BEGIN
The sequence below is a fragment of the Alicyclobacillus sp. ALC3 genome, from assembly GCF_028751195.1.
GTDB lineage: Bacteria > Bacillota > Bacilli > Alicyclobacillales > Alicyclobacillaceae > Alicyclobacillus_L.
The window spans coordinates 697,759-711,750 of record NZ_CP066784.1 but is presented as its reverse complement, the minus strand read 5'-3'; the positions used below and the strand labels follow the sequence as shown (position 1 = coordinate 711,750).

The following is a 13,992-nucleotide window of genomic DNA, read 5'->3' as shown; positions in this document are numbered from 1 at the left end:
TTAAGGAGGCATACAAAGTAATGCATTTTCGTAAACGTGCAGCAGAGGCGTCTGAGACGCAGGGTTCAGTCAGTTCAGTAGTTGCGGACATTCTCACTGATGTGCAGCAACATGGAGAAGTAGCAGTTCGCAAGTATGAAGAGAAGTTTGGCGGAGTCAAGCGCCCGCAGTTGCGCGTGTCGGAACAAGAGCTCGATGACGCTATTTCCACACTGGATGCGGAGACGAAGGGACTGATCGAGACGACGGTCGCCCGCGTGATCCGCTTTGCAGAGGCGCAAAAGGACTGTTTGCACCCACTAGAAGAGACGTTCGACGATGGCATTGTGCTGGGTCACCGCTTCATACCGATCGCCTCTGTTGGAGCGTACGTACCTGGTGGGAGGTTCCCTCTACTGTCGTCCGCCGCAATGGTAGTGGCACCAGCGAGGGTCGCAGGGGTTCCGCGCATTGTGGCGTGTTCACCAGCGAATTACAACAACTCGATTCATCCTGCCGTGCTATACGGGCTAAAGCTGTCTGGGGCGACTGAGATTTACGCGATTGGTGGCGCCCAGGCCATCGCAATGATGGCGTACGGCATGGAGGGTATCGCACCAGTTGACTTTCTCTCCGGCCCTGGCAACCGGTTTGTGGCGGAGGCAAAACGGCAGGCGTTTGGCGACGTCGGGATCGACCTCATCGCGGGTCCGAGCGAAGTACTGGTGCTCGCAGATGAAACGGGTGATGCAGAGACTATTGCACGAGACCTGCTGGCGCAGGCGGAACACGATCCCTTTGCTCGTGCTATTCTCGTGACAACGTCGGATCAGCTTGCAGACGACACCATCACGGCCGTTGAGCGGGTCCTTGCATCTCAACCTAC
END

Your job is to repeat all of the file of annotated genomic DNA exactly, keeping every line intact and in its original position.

The sequence below is a fragment of the Alicyclobacillus sp. ALC3 genome, from assembly GCF_028751195.1.
GTDB lineage: Bacteria > Bacillota > Bacilli > Alicyclobacillales > Alicyclobacillaceae > Alicyclobacillus_L.
The window spans coordinates 697,759-711,750 of record NZ_CP066784.1 but is presented as its reverse complement, the minus strand read 5'-3'; the positions used below and the strand labels follow the sequence as shown (position 1 = coordinate 711,750).

The following is a 13,992-nucleotide window of genomic DNA, read 5'->3' as shown; positions in this document are numbered from 1 at the left end:
TTAAGGAGGCATACAAAGTAATGCATTTTCGTAAACGTGCAGCAGAGGCGTCTGAGACGCAGGGTTCAGTCAGTTCAGTAGTTGCGGACATTCTCACTGATGTGCAGCAACATGGAGAAGTAGCAGTTCGCAAGTATGAAGAGAAGTTTGGCGGAGTCAAGCGCCCGCAGTTGCGCGTGTCGGAACAAGAGCTCGATGACGCTATTTCCACACTGGATGCGGAGACGAAGGGACTGATCGAGACGACGGTCGCCCGCGTGATCCGCTTTGCAGAGGCGCAAAAGGACTGTTTGCACCCACTAGAAGAGACGTTCGACGATGGCATTGTGCTGGGTCACCGCTTCATACCGATCGCCTCTGTTGGAGCGTACGTACCTGGTGGGAGGTTCCCTCTACTGTCGTCCGCCGCAATGGTAGTGGCACCAGCGAGGGTCGCAGGGGTTCCGCGCATTGTGGCGTGTTCACCAGCGAATTACAACAACTCGATTCATCCTGCCGTGCTATACGGGCTAAAGCTGTCTGGGGCGACTGAGATTTACGCGATTGGTGGCGCCCAGGCCATCGCAATGATGGCGTACGGCATGGAGGGTATCGCACCAGTTGACTTTCTCTCCGGCCCTGGCAACCGGTTTGTGGCGGAGGCAAAACGGCAGGCGTTTGGCGACGTCGGGATCGACCTCATCGCGGGTCCGAGCGAAGTACTGGTGCTCGCAGATGAAACGGGTGATGCAGAGACTATTGCACGAGACCTGCTGGCGCAGGCGGAACACGATCCCTTTGCTCGTGCTATTCTCGTGACAACGTCGGATCAGCTTGCAGACGACACCATCACGGCCGTTGAGCGGGTCCTTGCATCTCAACCTAC